European Experiences in Public-Private Partnership: the Key to Mitigate Climate Change
Venue: Residence One, Grand Hyatt TaipeiOn 26 June the ECCT's leading European corporate executives in Taiwan, environmental protection experts from Asia and Europe and local government officials enjoyed a networking luncheon titled "European Experiences in Public-Private Partnership: the Key to Mitigate Climate Change" co-organized by Environmental Protection Administration (EPA), European Chamber of Commerce Taiwan (ECCT), and European Economic and Trade Office (EETO). The luncheon was held after the 2014 Workshop on Capacity Building of Regional Carbon Market in Asia: Experiences from Europe.
The luncheon featured two keynote speeches by Mr. Erdal Elver, President and CEO of Siemens Taiwan and Dr. Joanna Lei, chairperson of Taipei GHG Infrastructure Steering Association, respectively.Emphasizing the importance of taking actions to combat global warming, Mr. Erdal Elver stated that Taiwan has a lot of potential in forging public-private partnership (PPP), especially in the aspect of the green economy. Proud of the IT industry's capability of producing technologies to help reduce energy consumption, Mr. Elver showcased three PPP examples from ECCT LCI: first the Kaohsiung City's metro system that Siemens Taiwan has cooperated with the Kaohsiung City to build a system that produces less carbon emissions. Two other PPP examples are BOSCH's eMobility solution to support the electric vehicle (EV) charging infrastructure launched in Singapore, and Siemens' London Array project collaborating with the UK government to build the world's biggest offshore windfarm, adding that the established manufacturing giant would love to work with Taiwanese government to develop a low carbon future together.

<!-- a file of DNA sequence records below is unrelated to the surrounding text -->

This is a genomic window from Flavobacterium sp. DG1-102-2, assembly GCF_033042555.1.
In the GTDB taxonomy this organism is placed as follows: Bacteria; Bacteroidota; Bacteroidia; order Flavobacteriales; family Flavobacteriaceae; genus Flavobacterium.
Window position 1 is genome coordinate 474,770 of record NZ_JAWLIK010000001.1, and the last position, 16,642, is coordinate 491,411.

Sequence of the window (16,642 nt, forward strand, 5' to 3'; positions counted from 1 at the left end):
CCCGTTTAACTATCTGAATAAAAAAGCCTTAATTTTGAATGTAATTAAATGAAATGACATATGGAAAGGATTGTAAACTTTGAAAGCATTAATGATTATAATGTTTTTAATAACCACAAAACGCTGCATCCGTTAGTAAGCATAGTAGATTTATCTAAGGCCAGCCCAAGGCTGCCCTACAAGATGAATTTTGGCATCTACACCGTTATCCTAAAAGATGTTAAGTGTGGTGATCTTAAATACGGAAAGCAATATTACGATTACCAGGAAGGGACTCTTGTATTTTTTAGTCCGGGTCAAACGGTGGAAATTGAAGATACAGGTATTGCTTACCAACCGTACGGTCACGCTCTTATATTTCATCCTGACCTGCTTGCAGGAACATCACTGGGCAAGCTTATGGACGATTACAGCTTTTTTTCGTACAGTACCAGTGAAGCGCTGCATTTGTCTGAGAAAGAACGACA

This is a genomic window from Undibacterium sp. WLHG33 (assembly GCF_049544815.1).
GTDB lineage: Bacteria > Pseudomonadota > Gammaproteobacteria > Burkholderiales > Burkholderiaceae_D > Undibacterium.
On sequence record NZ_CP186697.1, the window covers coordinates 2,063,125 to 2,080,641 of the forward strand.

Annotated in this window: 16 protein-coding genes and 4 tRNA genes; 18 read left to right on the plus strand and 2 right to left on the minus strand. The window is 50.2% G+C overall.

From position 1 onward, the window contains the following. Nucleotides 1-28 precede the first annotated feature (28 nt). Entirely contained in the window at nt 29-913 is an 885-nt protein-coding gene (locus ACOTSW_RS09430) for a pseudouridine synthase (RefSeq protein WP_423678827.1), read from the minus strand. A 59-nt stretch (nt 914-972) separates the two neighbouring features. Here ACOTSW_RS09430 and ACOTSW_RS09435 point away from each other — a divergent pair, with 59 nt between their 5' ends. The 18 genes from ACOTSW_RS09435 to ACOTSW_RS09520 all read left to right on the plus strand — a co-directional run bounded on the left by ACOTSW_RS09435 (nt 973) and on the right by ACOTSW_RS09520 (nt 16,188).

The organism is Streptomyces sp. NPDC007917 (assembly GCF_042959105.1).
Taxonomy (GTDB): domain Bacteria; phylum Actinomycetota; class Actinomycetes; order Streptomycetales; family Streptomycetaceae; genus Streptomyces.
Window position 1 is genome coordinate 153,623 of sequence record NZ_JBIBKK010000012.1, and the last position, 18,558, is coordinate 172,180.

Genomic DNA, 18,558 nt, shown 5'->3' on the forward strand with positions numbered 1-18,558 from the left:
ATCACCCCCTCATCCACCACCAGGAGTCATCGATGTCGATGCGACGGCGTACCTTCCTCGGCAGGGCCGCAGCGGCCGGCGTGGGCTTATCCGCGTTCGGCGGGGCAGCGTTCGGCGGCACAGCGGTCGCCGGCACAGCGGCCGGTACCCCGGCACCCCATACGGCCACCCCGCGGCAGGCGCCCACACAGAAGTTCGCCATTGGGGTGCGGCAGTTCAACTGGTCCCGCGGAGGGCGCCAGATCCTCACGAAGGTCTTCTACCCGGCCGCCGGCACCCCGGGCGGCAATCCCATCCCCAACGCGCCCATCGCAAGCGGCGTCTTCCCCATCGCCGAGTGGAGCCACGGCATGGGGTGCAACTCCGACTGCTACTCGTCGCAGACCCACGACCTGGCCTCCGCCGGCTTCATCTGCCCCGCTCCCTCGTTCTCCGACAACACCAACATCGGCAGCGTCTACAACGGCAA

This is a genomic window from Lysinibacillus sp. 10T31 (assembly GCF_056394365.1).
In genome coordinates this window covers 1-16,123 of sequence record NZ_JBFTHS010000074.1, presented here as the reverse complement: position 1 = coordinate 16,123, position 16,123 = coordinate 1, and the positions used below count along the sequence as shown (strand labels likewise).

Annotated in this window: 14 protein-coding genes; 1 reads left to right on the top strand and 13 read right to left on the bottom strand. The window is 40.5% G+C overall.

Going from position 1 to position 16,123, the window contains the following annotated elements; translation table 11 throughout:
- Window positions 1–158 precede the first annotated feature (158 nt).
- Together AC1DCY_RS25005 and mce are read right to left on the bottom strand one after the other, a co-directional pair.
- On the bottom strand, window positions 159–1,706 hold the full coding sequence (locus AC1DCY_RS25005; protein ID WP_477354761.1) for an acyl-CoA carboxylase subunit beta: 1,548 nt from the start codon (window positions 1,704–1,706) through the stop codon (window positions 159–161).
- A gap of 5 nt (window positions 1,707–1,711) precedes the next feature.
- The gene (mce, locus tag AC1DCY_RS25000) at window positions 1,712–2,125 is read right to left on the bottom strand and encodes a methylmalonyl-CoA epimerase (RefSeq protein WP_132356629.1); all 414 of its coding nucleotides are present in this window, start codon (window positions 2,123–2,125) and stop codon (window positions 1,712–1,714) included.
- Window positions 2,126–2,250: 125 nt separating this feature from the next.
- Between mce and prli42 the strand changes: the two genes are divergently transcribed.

Dr. Joanna Lei, in her capacity as chairperson of Taipei GHG Infrastructure Steering Association, gave a rather refreshing talk from her sociology and anthropology background, saying that human beings were not aware of the importance of reducing greenhouse gases. While all the advances of market-based instruments are to help human beings to reach the goal of reducing GHG, she wonders whether market-driven schemes could really direct to the common goal of carbon reduction. "Are we as humans just barely using all these incentives to incentivize existing industries and economies to do low carbon emission? Or should we alternatively think about market incentives to promote a low-carbon economy instead?" she asked the audience to contemplate on the fundamental question, adding that how it starts will impact how it ends.
Citing the speedy and widespread communication revolution as an example when the public sectors offer incentives and the private sectors launch products, Dr. Lei encouraged innovation in private and public sectors with consumers in mind, as their collective power would make significant changes that incentivize a total migration to a low carbon economy.